Mitt Romney tries to build momentum with Nikki Haley endorsement

December 16, 2011

— Mitt Romney swooped into South Carolina on Friday to pick up the endorsement of Gov. Nikki Haley, a tea party star whose backing was intended to signal growing acceptance of Romney among conservative Republicans.

The endorsement comes at a critical time, as the surge of Newt Gingrich has forced Romney, the establishment front-runner, to navigate the most treacherous stretch of his campaign so far. Romney’s strategists believe the former House speaker’s momentum has been blunted, not only by attacks launched by Romney, but also by Thursday night’s debate that saw Gingrich come under fire from several other candidates.

Republican voters will begin picking a nominee in just 18 days, leaving little time for the hopefuls to close the sale. Rep. Michele Bachmann (Minn.) and Texas Gov. Rick Perry dashed across Iowa on bus tours Friday, while Gingrich retired to his Virginia home to prepare for the final push.

Gingrich has made South Carolina a cornerstone of his strategy and has built a double-digit lead here. But buoyed by the backing of Haley and her political organization, Romney said he hopes to challenge Gingrich for a win in the Jan. 21 primary.

Republican strategists unaligned with any campaign said Romney seemed to have stabilized his campaign this week, and for the first time showed he was fighting hard for the nomination.

The Romney campaign has “weathered a turbulent period and seem to have regained equilibrium in the context of the Gingrich surge,” said Steve Schmidt, the top strategist on John McCain’s 2008 campaign.

With Gingrich off the campaign trail, Romney tried to seize momentum with a display of organizational force. The former Massachusetts governor began airing his first television advertisement in South Carolina, and was planning a return visit to New Hampshire next week.

Romney, who has been husbanding his resources and who raised millions more in a series of large fundraisers in the New York area this week, is doubling down on his strategy to compete state by state in what could be a long quest to amass enough convention delegates to secure the nomination.

“I see every state as a battlefield,” Romney said.

He appeared to stumble Friday morning when he said in Sioux City, Iowa, that he didn’t understand Medicaid until he started working in government. Democrats seized on the remark to paint Romney as wealthy and out of touch with the poor Americans who benefit from the government health-care program.

Romney later told reporters that his comment was a “self-deprecating understatement.” He said he knew the premise of Medicaid, but did not understood the details of its structure or financing until he entered politics.

For the first time, Romney ferried reporters from Iowa to South Carolina aboard a charter plane that his wife, Ann, playfully dubbed “Hair Force One,” in honor of her husband’s slick salt-and-pepper bouffant. The candidate seemed upbeat, telling reporters stories about his father, his years in France as a missionary and his past Christmas vacations with his grandchildren.

Together with Haley, the Romneys embarked upon a two-day fly-around of the Palmetto State, beginning Friday with a late afternoon rally with several hundred supporters inside a Greenville fire station. It was perhaps Romney’s first overflow event of the campaign, with about 150 more supporters outside the packed station.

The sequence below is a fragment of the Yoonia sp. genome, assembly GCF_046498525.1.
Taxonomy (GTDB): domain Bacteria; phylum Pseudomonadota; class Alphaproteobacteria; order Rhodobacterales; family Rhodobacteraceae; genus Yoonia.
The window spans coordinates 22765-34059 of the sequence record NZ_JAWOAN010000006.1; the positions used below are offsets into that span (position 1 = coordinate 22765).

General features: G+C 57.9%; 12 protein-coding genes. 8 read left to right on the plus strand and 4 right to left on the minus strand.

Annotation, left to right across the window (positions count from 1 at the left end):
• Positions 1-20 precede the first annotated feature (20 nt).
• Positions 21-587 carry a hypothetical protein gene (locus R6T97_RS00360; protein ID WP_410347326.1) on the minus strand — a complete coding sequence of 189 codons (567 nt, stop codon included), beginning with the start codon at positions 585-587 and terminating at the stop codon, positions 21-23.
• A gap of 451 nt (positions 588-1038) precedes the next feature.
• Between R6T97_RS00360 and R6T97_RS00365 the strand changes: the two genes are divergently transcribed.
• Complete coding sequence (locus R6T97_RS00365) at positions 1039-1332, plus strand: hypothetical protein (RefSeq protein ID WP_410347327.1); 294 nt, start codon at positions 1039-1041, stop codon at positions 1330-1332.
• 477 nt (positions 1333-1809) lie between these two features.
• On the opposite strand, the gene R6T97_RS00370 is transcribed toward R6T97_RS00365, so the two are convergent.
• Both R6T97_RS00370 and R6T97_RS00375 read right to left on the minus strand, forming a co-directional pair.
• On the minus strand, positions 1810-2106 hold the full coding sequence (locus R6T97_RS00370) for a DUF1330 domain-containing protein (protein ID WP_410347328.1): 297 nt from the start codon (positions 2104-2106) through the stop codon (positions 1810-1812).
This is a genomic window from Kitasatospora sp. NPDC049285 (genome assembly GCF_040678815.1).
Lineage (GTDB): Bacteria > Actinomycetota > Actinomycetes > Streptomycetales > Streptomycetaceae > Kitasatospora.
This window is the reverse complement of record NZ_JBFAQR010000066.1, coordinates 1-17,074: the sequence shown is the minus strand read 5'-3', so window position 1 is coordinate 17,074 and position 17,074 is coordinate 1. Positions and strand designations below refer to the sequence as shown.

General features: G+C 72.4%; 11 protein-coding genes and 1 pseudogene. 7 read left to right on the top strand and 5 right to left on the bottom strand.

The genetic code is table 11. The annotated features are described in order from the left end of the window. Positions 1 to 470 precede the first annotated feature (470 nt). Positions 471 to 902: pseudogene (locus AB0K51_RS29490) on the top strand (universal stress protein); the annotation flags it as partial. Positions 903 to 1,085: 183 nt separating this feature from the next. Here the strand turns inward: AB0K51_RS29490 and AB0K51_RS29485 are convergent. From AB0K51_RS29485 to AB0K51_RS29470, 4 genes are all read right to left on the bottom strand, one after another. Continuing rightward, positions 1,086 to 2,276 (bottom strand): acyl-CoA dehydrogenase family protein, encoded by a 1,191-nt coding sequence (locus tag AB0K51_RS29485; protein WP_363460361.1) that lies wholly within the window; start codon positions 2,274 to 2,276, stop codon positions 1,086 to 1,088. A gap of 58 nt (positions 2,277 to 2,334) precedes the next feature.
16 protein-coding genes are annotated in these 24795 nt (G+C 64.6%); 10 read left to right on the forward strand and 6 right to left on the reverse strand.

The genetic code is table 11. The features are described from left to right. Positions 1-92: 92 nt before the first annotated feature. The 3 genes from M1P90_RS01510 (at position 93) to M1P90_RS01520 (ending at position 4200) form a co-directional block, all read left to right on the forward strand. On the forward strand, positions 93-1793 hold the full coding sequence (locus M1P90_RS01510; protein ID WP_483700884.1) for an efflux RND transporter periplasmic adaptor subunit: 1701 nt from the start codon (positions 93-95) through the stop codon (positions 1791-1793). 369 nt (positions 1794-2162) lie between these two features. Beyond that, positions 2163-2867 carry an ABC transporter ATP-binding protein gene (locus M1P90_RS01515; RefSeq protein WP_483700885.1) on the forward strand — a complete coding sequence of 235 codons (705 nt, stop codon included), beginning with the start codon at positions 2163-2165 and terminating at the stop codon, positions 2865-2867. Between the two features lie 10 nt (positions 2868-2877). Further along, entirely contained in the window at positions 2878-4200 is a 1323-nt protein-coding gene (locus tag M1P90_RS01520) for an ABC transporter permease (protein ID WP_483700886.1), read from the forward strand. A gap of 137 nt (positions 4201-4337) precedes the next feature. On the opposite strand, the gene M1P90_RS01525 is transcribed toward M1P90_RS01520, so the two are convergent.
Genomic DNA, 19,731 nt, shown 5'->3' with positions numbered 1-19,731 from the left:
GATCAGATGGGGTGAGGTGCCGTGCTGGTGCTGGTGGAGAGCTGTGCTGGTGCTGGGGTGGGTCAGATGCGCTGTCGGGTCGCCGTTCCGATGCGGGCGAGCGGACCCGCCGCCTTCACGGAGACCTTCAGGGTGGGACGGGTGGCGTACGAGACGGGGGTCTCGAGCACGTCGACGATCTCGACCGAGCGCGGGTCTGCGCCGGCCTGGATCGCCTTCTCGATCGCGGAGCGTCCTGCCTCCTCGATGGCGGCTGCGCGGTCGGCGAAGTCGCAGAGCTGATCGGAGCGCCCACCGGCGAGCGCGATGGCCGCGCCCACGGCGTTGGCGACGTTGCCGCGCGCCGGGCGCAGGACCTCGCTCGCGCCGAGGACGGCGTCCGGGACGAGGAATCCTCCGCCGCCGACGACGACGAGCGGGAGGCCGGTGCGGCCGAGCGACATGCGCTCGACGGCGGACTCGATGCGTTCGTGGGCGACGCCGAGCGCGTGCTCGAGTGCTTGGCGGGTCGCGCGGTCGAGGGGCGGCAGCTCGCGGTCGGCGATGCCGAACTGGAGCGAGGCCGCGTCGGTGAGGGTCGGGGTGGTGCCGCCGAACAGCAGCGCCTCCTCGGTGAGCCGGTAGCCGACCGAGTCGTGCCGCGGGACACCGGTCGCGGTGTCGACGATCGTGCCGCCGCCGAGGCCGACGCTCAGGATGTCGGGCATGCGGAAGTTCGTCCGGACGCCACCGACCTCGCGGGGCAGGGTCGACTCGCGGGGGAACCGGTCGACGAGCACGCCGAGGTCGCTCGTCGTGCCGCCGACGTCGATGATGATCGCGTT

“Polls remind me a bit of going on a date, which is, you know, during polls they ask you who you’re going to vote for, you put a name out there — I’m kind of dating this person — and you go steady for a while. But before you get married, you take it real seriously,” Romney said.

With Haley looking on admiringly, Romney added: “I’m planning that if you take a close look at all the presidential contenders, give ’em a good kick in the leg, get to know who they are, that you’re going to end up supporting me for the next president of the United States.”

Haley, 39, followed an unlikely path as a daughter of Indian immigrants to become her state’s first female governor. She represents a new generation of Republican leaders, and most of the presidential candidates courted her support. That includes Romney, who was an early backer of her 2010 gubernatorial campaign.

Haley said she realized her party would not produce “a perfect candidate,” and that she looked for a candidate with “proven results” and without any ties to Washington — “the biggest chaos we know right now in this country is Washington, D.C.,” she said. Haley said she settled on Romney after he convinced her he would repeal President Obama’s health-care overhaul.

“The Governor Romney I knew in 2008 is different than the Governor Romney I met in 2011, because the Governor Romney in 2011 has had four years to think about it,” Haley said. “He’s no longer a candidate that’s trying to win. He’s already a leader that knows what he wants to do the first day he gets into office.”

Stopping in a coffee shop in Iowa, Perry, who also sought Haley’s backing, said, “I respect Nikki Haley. Good governor. She made her choice and we’ll see who’s right.”

Staff writer Sandhya Somashekhar in Iowa contributed to this report.

Philip Rucker is a national political correspondent for The Washington Post, where he has reported since 2005.
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